“Destined for greatness … pacing myself” says one of Sarah’s favourite T-shirts. Personally, I’m not good at the whole pacing thing. I don’t like to be at events on time, I like to be there early and I like to see people involved there in good time too. The closer we get to the start time, the more anxious I become.
In our last study, we saw that the false teachers were using the absence of Jesus’ second coming to scoff and cast doubt on the Gospel. A lengthy period between Christ’s first and second coming particularly with the suffering and persecution that accompanied it caused complacency amongst the false teachers. However, for the Christians it would no doubt have been a cause of anxiety. So, Peter is taking time in the last chapter to re-assure his readers that Christ will return.
Don’t mistake God’s patience for slowness (8-9)
So, Peter shows the recipients of his letter that they can keep confidence in Christ’s confidence by pointing to aspects of God’s character. From verses 1-7, we saw this in his imminence through his intimate involvement in creation, in his work of creation and in his faithfulness through history. In verse 8 we see it in his eternal nature.
V8 quotes Psalm 90:4 which declares that in God’s sight, a thousand years are like a day. The point in the original Psalm is to highlight the frailty of human nature and life on earth which goes so quickly. Here Peter adds that the converse is true, for God, a day is also like a thousand years. In other words, God is not subject to the processes of time.
Doctrinally, we talk about the eternity of God. We say that he is beyond time, that he transcends time. I want to emphasise two points here. First of all, we distinguish “beyond and transcending time” from “outside of time”. The latter might suggest that God is unable to be involved within time itself, which as we saw last week is untrue. In fact a God who is timeless in terms of being outside of time may well fit closer with the alternative concept of a distant, impersonal, uninvolved God. Secondly we distinguish “eternal” from “everlasting”. When we talk about God as everlasting, it is possible to think of that in terms of God being infinitely old, that he has been experiencing his existence for an infinite period of time which stretches back into eternity prior to creation. That view would mean that God changes with his experience of time as he receives new experiences.
This is not what we are saying about God. Rather, God is the one who has the vantage point of eternity so that like someone in a helicopter above the traffic able to see the start, finish and middle of the route all at once, God knows the beginning from the end. So, we say that God experiences all of his time at once. There is not an unfolding process. This means God knows everything, past, present and future. This arises because God is the Lord of Time, the one who created time and space.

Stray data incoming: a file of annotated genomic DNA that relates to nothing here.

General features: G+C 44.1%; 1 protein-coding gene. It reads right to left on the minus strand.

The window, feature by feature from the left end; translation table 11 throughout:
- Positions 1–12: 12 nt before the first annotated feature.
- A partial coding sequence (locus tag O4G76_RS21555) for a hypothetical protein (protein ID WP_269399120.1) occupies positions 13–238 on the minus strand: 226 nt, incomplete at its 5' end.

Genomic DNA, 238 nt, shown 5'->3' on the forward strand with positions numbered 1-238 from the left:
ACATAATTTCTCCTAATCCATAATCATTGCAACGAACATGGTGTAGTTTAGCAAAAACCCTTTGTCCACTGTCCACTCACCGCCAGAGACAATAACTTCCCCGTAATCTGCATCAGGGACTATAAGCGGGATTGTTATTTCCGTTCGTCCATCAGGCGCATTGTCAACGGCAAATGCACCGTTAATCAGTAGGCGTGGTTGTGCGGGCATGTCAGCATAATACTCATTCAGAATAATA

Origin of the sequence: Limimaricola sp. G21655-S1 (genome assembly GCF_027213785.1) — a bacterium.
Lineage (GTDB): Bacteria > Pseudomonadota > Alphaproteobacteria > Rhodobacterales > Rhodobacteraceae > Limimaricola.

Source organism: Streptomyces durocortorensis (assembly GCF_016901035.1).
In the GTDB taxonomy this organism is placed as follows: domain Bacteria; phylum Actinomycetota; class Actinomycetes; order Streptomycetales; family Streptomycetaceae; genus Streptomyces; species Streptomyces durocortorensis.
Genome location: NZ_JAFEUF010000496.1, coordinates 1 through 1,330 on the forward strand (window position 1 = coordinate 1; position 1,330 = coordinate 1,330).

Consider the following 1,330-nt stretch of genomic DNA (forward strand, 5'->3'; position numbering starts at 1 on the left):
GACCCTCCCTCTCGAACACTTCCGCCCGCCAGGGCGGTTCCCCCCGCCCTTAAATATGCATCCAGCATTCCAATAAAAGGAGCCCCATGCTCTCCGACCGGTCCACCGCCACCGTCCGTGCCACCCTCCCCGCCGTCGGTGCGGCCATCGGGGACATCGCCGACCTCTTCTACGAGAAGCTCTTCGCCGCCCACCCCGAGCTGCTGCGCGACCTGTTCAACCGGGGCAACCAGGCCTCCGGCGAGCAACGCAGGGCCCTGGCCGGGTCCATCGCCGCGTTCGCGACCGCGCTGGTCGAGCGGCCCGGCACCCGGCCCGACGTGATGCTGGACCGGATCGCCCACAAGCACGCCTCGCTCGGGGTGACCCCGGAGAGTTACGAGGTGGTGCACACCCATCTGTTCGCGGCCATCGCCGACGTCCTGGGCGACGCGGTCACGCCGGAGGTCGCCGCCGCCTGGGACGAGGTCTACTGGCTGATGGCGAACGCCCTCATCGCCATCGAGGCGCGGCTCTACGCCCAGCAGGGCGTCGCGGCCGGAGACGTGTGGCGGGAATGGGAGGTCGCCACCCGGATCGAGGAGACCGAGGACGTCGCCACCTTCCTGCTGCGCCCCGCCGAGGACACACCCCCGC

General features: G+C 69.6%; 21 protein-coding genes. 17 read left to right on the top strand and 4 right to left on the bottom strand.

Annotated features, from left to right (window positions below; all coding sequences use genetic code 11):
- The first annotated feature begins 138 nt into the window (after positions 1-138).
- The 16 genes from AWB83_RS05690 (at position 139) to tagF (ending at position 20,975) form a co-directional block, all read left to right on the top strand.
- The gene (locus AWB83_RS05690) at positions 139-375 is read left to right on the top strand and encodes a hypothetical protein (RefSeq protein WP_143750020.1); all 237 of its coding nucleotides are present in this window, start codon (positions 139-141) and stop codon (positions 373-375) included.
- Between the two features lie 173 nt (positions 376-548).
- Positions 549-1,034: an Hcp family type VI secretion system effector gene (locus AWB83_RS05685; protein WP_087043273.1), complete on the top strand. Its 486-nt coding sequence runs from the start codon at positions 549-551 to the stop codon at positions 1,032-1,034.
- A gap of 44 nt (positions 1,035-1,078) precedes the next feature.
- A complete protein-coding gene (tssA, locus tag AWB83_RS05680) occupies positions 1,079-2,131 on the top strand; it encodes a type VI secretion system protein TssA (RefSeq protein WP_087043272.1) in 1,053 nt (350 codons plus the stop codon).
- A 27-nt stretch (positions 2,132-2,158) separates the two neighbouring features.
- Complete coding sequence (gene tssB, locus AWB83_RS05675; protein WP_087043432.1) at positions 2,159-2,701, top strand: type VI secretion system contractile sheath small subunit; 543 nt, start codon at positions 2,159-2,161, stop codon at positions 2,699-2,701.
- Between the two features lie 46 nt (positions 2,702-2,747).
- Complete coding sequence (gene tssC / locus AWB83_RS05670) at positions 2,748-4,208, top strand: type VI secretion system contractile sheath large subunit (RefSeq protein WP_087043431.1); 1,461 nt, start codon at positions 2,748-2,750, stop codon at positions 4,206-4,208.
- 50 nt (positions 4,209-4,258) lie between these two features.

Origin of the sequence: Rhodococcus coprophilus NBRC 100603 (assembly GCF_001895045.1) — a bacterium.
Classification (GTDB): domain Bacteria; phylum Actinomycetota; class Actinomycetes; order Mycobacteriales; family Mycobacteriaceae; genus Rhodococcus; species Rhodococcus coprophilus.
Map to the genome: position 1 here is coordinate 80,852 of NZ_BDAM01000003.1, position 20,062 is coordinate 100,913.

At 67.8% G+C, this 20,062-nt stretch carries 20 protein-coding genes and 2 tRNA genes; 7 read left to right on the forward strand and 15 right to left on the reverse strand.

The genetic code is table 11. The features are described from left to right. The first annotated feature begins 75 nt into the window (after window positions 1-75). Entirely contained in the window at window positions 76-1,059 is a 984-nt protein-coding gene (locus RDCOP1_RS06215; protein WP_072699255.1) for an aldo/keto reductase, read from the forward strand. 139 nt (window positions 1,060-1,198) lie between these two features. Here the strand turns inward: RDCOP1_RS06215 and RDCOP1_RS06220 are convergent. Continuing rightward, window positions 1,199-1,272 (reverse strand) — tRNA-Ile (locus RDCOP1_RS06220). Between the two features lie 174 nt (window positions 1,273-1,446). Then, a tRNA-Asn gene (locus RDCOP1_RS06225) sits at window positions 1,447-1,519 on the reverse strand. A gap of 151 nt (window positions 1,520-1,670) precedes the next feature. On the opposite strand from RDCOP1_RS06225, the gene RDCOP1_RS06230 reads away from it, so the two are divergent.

So, to God, time isn’t dragging on like it seems to for us. As Lord of Time, everything is happening at exactly the time that he has planned and his timing is perfect. Just as people might have become impatient for his first coming after centuries had passed, so too, today we may become impatient and think the 2nd Coming is not going to happen. Yet, it will do, in his perfect time and way.
This means (v9) that God is not slow in meeting his promises. A few weeks back there was some debate about the timing of the UK’s lockdown due to coronavirus. Now, I’m not going to get into the debate about whether or not the Government’s timing was wrong (there are arguments both ways on this) but when people accused Boris Johnson of delaying lockdown, they miss a crucial point, that the Government didn’t delay lockdown. This would imply that they had a set date and then postponed it. This was not the case, the Government were clear that they were seeking to go into lockdown at just the right point, not too early, not too late. Governments are finite and it remains to be seen whether they got their timing right. However, with God, we know that his timing is just right, it is in the Goldilocks Zone, not too early not too late. It is not that God is having to reschedule because things are not working out.
Rather, God has allowed the right amount of time to fulfil his purposes. We are told that
The Lord is not slow to fulfil his promise as some count slowness, but is patient towards you,[ not wishing that any should perish, but that all should reach repentance.
What does it mean to say that God does not wish or desire “that any should perish, but that all should reach repentance”? This does appear to create a tension because on the one hand, we are told that God is sovereign and therefore we can expect his will to be fulfilled but on the other, it appears here that God does not get something that he desires. Some find this contradictory.
A number of solutions have been offered to this conundrum including
- That God wants all to be save but because of human free -will, he cannot make people be saved.